They lose the OVF for video but they have probably never operated a motion picture camera that wasn't EVF based - i.e. some form of video camera.
Yet to do a shoot on a DSMC Epic or Scarlet, or REDONE, particularly when extracting stills from the movie, you lose all of that: no OVF, lower MP, compressed files; requires high powered (daylight preferred) continuous lighting; etc.
Doing a studio magazine shoot or something similar with a REDONE/Epic is a very cool concept that has its place, but I think in the long run it will be the exception rather than the norm if the main interest is stills. There still is too much size difference - and more importantly the huge difference in the lenses, lighting, setup, and other production accoutrements that go along with a motion shoot - to make it a total game changer.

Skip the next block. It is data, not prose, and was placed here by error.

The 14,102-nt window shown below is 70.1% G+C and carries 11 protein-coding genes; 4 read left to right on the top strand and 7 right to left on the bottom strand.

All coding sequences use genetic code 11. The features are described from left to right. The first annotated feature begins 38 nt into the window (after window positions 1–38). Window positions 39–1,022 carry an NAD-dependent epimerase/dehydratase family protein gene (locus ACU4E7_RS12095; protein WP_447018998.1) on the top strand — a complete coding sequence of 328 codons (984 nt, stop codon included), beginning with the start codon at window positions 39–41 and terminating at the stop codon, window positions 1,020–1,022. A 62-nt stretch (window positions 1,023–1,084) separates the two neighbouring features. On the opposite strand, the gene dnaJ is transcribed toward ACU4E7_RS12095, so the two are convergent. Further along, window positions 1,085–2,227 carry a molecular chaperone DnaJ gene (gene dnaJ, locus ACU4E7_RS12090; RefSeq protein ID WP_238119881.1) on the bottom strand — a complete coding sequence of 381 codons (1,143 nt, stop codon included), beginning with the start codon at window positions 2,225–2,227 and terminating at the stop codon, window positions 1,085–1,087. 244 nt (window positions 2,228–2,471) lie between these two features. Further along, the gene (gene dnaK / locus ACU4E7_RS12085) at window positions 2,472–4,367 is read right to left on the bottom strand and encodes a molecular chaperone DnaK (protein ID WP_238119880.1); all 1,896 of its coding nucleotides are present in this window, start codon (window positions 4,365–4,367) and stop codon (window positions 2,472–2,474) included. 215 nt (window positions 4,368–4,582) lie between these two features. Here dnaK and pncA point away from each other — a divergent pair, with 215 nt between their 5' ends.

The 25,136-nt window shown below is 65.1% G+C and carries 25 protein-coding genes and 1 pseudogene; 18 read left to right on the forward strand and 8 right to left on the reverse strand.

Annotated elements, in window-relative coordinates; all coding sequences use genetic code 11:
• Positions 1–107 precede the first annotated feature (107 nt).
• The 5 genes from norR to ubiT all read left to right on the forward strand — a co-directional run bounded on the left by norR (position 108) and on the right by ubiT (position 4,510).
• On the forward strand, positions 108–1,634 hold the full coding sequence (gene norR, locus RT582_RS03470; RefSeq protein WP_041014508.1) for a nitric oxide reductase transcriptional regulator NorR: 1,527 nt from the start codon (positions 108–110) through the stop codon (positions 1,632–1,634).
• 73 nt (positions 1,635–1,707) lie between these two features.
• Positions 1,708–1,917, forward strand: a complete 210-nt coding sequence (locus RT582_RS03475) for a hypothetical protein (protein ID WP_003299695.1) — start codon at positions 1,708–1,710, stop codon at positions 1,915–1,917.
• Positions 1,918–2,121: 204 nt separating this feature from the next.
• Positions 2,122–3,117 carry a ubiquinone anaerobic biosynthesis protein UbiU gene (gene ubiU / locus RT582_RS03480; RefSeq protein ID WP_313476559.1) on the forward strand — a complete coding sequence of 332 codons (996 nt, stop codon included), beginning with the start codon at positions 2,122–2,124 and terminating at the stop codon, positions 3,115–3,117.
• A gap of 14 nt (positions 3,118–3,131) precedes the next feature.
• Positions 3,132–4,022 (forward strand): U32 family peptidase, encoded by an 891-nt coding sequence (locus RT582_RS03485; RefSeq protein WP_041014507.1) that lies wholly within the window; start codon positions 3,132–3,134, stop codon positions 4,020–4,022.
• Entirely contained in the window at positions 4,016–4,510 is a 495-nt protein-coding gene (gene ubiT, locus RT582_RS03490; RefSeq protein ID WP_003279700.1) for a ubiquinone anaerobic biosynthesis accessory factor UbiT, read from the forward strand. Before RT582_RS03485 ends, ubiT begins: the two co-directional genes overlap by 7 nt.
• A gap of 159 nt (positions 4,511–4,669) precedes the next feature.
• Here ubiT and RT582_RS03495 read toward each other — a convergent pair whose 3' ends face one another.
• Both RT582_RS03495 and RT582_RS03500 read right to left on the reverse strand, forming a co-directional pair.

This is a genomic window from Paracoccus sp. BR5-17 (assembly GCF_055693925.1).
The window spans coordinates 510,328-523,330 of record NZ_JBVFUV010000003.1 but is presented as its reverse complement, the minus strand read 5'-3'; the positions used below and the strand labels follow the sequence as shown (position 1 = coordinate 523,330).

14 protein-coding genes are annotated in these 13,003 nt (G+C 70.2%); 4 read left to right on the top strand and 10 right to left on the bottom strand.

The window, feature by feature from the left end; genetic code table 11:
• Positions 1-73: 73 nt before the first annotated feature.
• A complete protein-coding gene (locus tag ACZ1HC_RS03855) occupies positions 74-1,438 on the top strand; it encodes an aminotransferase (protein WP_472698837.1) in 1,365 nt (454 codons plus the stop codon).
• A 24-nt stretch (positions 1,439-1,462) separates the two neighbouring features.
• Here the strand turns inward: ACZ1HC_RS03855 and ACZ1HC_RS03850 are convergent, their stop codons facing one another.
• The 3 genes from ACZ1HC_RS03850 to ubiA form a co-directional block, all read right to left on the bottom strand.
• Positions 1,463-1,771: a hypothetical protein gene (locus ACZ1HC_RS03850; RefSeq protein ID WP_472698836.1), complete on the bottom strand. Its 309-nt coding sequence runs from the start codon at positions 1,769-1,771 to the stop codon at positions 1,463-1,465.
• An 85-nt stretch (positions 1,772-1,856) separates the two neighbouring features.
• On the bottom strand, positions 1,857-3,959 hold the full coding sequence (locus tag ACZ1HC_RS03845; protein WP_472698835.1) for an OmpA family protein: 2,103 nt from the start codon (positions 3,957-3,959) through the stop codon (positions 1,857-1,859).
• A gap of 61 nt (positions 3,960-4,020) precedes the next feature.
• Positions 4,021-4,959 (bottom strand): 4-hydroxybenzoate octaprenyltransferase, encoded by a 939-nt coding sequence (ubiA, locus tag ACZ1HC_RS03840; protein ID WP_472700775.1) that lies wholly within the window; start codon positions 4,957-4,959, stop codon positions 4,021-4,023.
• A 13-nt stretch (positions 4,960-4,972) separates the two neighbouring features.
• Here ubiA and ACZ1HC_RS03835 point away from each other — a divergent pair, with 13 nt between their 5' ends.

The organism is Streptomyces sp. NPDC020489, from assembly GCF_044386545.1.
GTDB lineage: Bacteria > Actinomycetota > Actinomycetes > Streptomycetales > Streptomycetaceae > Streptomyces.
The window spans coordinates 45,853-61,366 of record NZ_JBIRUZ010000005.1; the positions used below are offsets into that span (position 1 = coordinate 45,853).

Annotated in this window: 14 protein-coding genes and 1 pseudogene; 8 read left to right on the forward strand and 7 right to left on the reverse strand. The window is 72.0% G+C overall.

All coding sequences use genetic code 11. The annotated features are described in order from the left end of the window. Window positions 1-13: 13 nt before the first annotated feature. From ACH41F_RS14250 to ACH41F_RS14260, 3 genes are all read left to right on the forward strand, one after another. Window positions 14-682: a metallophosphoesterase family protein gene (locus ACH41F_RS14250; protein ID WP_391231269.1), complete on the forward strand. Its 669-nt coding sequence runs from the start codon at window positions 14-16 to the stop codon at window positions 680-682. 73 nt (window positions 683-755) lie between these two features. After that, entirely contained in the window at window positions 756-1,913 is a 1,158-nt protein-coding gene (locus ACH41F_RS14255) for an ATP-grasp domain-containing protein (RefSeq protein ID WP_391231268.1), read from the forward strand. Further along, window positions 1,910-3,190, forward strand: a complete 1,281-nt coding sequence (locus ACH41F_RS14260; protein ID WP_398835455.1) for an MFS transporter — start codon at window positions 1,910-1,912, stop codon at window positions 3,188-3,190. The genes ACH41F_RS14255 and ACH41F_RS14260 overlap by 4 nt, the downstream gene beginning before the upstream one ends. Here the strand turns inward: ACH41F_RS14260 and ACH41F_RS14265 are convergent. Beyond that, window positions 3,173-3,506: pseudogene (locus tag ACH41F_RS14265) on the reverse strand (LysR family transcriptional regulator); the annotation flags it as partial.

I think it is much more likely that 95% of epic owners (and even non-owner users like David Mullen) will have an $1800 Canon 7D or equivalent in their toolkit than that even 50% of pro still shooters will have a full fledged DSMC like a $3000 to $50000 Epic/Scarlet.
Again, nothing wrong with that - "horses for courses". I like the fact that Epic/Scarlet CAN do it all, but it doesn't mean it will be the BEST tool for the job.